While I write with more urgency than I did several years ago—before I became involved with the Catholic Worker—and with more purpose than ever before, I still do not begin writing a story with a great, clear motivation. Every story I write begins with a simple curiosity, a desire to know why a person acts a certain way. I am only interested in the complicatedness, the multi-faceted or surprising aspects of a person’s personality; I look for the ways in which a person is unique, which seems to be in opposition to what we seem to be encouraged to do, to stereotype people. While developing a character, not only do I consider a character’s personal history but the context within which they live. Often I think of Peter Maurin’s saying that we need to create a world in which it is easier to be good. The Catholic Worker belief in the inherent goodness of an individual—an individual set in a harsh reality, a system which too often opposes the success of certain individuals—guides my writing. In writing, in looking closely at that context, at the options or opportunities that my character might have available to him or her, I am better able to empathize with someone who I, as easily as another, might otherwise limit or assume the worst about.                                                                                                                                                                                                                          

    Through fiction writing I am able to wrestle with the presence of domestic violence in so many people’s lives—I am able to wrestle with the fact that so many people stay in abusive relationships. In one of my stories, which I’ve titled “The Boy With the Blue Eyes,” I explore a relationship—both characters, both the man and woman have been abusive towards each other—in which both individuals have experienced trauma, from which they each carry an enormous amount of shame. It is as if both the man and woman in this story are living in different times and places than when and where the story occurs; both are stuck in the past. In another story, titled “Little Goose” a young woman finally finds her own housing—after having been homeless for three years—and goes on to look for her mother, who’d abandoned her as a child. In these little sad but hopeful stories, I do not hope to justify the actions of my characters; merely I hope to understand them a little bit better and reveal to readers—ah, if only one day I am published!—that people are not only more complex than we might assume, but beautifully complex, wonderfully mysterious, undeniably sacred.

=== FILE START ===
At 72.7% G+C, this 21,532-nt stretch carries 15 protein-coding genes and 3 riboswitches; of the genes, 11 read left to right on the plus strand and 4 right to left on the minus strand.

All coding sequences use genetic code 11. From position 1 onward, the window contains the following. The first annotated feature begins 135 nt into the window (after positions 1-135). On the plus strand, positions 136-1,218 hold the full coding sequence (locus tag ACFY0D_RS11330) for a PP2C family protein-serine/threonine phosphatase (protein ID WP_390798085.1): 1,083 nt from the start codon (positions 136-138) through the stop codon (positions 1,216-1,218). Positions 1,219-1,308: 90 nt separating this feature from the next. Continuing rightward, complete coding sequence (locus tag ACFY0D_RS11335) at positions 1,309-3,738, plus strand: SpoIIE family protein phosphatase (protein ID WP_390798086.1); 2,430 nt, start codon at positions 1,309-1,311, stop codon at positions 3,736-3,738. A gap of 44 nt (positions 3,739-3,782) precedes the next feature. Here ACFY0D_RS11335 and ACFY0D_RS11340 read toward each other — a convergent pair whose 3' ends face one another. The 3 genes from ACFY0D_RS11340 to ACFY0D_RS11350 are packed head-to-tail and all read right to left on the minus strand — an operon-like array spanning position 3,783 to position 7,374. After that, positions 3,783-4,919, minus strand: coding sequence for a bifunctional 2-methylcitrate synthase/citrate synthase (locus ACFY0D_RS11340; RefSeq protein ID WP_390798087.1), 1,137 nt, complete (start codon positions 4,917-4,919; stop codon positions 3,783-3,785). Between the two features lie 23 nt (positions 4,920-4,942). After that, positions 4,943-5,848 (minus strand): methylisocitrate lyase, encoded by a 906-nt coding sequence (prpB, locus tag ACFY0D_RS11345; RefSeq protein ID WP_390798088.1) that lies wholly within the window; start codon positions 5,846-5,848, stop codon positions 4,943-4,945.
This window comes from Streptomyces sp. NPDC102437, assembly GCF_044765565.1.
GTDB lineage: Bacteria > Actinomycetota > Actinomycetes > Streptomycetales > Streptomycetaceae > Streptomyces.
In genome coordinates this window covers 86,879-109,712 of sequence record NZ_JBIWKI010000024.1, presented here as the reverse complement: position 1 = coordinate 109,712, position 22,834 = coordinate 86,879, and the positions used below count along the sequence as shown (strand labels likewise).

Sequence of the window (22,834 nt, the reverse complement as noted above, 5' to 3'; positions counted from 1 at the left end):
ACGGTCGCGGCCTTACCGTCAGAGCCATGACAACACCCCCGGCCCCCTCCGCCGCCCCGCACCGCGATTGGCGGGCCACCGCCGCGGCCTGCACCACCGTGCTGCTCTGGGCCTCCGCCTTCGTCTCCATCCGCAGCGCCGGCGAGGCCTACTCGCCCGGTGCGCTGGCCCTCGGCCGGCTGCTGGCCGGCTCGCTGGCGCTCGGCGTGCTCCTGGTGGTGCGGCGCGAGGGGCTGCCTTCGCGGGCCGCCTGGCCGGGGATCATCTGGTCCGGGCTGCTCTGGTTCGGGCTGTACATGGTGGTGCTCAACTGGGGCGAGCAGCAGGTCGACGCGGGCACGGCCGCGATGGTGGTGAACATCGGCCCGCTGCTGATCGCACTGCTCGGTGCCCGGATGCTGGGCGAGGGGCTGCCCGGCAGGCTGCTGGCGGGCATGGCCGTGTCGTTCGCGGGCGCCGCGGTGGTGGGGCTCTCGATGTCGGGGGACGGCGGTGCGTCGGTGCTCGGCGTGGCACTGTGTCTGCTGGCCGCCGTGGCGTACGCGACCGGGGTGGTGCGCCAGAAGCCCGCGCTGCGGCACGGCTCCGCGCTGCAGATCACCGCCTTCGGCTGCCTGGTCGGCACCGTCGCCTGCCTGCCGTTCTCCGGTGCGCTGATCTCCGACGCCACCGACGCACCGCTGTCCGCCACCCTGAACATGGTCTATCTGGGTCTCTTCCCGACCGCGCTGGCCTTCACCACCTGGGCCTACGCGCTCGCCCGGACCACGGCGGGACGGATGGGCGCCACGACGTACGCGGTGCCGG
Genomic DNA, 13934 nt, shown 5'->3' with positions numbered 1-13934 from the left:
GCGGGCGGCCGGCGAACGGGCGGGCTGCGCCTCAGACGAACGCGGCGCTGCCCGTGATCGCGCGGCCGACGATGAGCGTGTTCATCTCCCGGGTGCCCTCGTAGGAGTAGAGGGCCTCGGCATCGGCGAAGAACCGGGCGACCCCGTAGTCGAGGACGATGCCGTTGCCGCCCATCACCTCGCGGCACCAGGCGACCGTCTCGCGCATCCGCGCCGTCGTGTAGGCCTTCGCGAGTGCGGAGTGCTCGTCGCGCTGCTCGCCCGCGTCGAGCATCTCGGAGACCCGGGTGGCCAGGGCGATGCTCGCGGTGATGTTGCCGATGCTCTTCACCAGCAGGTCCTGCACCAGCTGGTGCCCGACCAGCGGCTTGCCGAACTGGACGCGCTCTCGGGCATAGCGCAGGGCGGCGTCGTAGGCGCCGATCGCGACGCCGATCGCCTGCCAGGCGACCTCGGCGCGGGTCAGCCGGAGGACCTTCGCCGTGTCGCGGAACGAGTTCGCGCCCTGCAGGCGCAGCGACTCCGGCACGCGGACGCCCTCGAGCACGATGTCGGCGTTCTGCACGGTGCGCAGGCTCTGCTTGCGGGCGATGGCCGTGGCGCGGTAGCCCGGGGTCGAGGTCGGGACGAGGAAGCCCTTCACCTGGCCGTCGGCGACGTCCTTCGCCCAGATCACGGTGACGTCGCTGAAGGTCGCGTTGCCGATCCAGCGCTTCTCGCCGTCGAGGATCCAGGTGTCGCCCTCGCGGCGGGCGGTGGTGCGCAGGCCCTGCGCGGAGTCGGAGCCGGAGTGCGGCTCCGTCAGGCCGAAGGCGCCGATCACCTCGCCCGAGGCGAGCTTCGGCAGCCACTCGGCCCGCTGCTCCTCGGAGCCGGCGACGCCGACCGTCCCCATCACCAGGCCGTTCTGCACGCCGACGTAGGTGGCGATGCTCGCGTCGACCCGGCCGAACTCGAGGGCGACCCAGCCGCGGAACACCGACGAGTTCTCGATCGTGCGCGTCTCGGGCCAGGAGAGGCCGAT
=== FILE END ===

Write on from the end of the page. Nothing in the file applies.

Dorothy Day and Peter Maurin accepted people into their lives with an openness that is rare, an openness I try to embody, which I fail to embody often in my “real” life. Through storytelling, with the illuminating power of language and poetry, I am better able to live through a spirit of openness. It is a gift to be able to redo how I’ve approached people in the past; this time, in this story, I will not close myself off, will not fear this person, will not judge them too harshly, will not limit their value, their intellect, their faith. In fact, I will look for their goodness, their beauty. Through this practice I am not only reminded of the deep, deep faith of others, through my characters—even and especially those who have struggled, who have been tried, again and again and again—but I am reminded of my own. It is in this desire, this longing to be faithful, to be trusting, that we become faithful, that we become trusting. It is only in the seeking to know that we might know—the want to love that we might love.